Joining Mayor Sarno was Health and Human Services (HHS) Commissioner Helen Caulton-Harris, School Committeewoman and Councilor-Elect Maria Perez, New North Citizens Councils Program Director Richard Johnson, Planned Parenthood League of Massachusetts (PPLM) Community Outreach Manager Sasha Jimenez, Planned Parenthood Advocacy Fund of Massachusetts Manager of Mobilization Shanique Spalding, Tapestry Health Program Director Robert Reardon, Out Now Director Holly Richardson, River Valley Counseling Center Assistant Program Director Christine Furtek, Springfield Chief Diversity and Inclusion Officer Attorney Talia Gee and Founder of the Springfield Pride Parade Organization Taurean Bethea.
The Fast-Track Cities initiative is comprised of a global network of cities and municipalities around the world that is supported by four core partners – The International Association of Providers of AIDS Care (IAPAC), the Joint United Nations Programme on HIV/AIDS (UNAIDS), the United Nations Human Settlements Programme (UN-Habitat), and the City of Paris.
Launched in December 2014, the network has grown to more than 380 cities and municipalities worldwide that are committed to accelerating their urban HIV, TB, and viral hepatitis (HBV and HCV) responses to achieve Sustainable Development Goal (SDG) 3.3 of ending the HIV and TB epidemics, as well as the WHO’s HBV and HCV elimination goals, by 2030.
With respect to HIV, the Fast-Track Cities initiative was initially focused on the UNAIDS 90-90-90 targets (90% of people living with HIV know their status, 90% of those living with HIV who know their status are on antiretroviral therapy or ART, and 90% of those on ART are virally suppressed).
In line with the new Global AIDS Strategy (2021-2026), Fast-Track Cities are now committed to a more ambitious set of targets (95-95-95) with the addition of fourth 95 target of 95% of at-risk individuals using combination HIV prevention. An adjunct to these targets is a call for zero stigma and discrimination. Achieving these targets places cities and municipalities on a trajectory towards zero new HIV infections, zero AIDS-related deaths, and zero stigma against those living with and affected by HIV.
The Paris Agreement Declaration 4.0 is a declaration by these cities and municipalities from around the world to support actions and collaborative efforts towards achieving the United Nations 95-95-95 and other relevant goals with a focus on getting to zero new HIV infections and zero AIDS-related deaths.
The City of Springfield is committed to working together to increase awareness, achieve zero HIV related stigma and ending the HIV epidemic.
Mayor Sarno stated, “It is important to continue to highlight how far we have come when addressing HIV/AIDS prevention and education. From our very own Health and Human Services Commissioner Helen Caulton-Harris and her dedicated team to all of our community stakeholders who have been on the frontlines, you all have done tremendous work in our Springfield community in helping to increase awareness and initiatives to address AIDS and HIV. My Administration is proud to support our partner organizations and agencies here today and stand in solidarity to support every entity across our great Nation and the world, as we stand united to help end the HIV epidemic. The City of Springfield and my Administration is proud to join with over 380 cities worldwide and hereby reaffirms our commitment to working together to achieve zero new HIV infections and zero AIDS related deaths by signing the Paris Agreement Declaration 4.0.”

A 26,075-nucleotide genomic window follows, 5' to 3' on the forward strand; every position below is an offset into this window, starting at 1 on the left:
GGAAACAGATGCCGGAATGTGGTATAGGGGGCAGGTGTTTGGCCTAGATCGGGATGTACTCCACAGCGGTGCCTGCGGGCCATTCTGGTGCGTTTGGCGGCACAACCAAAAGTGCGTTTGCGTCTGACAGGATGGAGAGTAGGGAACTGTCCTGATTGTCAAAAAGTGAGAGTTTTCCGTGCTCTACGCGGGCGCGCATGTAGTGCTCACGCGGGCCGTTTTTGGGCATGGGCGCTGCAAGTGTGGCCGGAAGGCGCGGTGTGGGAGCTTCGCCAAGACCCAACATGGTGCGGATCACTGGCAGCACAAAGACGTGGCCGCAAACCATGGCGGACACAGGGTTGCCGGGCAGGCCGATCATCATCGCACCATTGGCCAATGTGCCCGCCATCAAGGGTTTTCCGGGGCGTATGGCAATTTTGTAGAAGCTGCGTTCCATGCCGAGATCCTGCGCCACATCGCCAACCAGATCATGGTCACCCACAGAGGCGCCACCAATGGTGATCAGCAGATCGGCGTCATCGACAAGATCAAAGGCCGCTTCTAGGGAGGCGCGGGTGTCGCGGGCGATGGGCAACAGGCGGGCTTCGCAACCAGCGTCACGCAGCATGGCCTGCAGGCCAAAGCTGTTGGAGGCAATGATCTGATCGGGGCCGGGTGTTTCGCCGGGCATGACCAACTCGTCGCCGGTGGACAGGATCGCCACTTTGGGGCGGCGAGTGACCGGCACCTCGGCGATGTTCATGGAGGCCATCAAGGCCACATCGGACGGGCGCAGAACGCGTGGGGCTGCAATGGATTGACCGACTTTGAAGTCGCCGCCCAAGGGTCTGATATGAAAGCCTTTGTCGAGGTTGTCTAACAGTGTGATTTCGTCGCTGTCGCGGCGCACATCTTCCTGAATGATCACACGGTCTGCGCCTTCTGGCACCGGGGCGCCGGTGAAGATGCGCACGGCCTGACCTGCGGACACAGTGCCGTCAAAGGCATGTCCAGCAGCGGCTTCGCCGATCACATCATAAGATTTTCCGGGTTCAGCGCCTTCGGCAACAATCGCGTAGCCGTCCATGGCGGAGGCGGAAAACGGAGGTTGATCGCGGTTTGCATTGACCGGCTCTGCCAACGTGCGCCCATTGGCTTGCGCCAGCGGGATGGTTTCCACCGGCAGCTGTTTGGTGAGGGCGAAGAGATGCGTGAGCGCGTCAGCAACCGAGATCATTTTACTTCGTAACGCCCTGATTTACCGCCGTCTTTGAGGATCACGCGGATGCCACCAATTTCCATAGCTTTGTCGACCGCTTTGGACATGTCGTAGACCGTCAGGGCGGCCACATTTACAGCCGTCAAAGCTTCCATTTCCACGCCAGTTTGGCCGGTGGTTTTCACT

“Commissioner Helen Caulton-Harris and I fully support any endeavors that aims to increase awareness and strives to defeating this virus and the stigma that comes with it,” Mayor Sarno continued. “Our medical communities have done wonders with their research in finding new treatments and medicine. I am looking forward to partnering and collaborating together in the future on this worthwhile goal.”
During the ceremony, Mayor Sarno issued a proclamation recognizing and declaring Wednesday, December 1, 2021 as ‘Worlds AIDS Day’ in the City of Springfield. Additionally, HHS Commissioner Helen Caulton-Harris read a poem and spoke about how many individuals struggle emotionally and mentally and feel discrimination and marginalized because of their sexual identity, especially gay Black men within the Black community.
HHS Commissioner Caulton-Harris stated, “I want to thank Mayor Sarno for his continued leadership on reaffirming the City of Springfield’s commitment to tackling this public health issue. The City of Springfield Department of Health and Human Services is committed to working together to achieve the ‘Fast Track City’ goal of ending HIV, TB and viral hepatitis epidemics by 2030. The Department of Health and Human Services is looking forward to working with our partners in the community in support of those initiatives and programs to achieve this end.”
“Planned Parenthood League of Massachusetts is proud to be part of the movement to end the HIV epidemic and support a healthy, stigma-free, and resilient Springfield community,” said Shanique Spalding, Manager of Mobilization and BIPOC Organizing for Planned Parenthood League of Massachusetts. “Together, providers, advocates, community leaders, and elected officials are working tirelessly to improve access to HIV testing, prevention, and care, encourage open conversations, and dismantle the systemic barriers that keep people from the care and information they need. We thank the City of Springfield for prioritizing the health and well-being of every community by becoming a Fast-Track City. We look forward to our continued partnership meeting the needs of all Springfield residents.”
Out Now Director Holly Richardson said, "While HIV/AIDS is no longer referred to as the “the gay plague,” we must continue to be diligent in raising awareness and breaking the stigma in the LGBTQ+ community and beyond."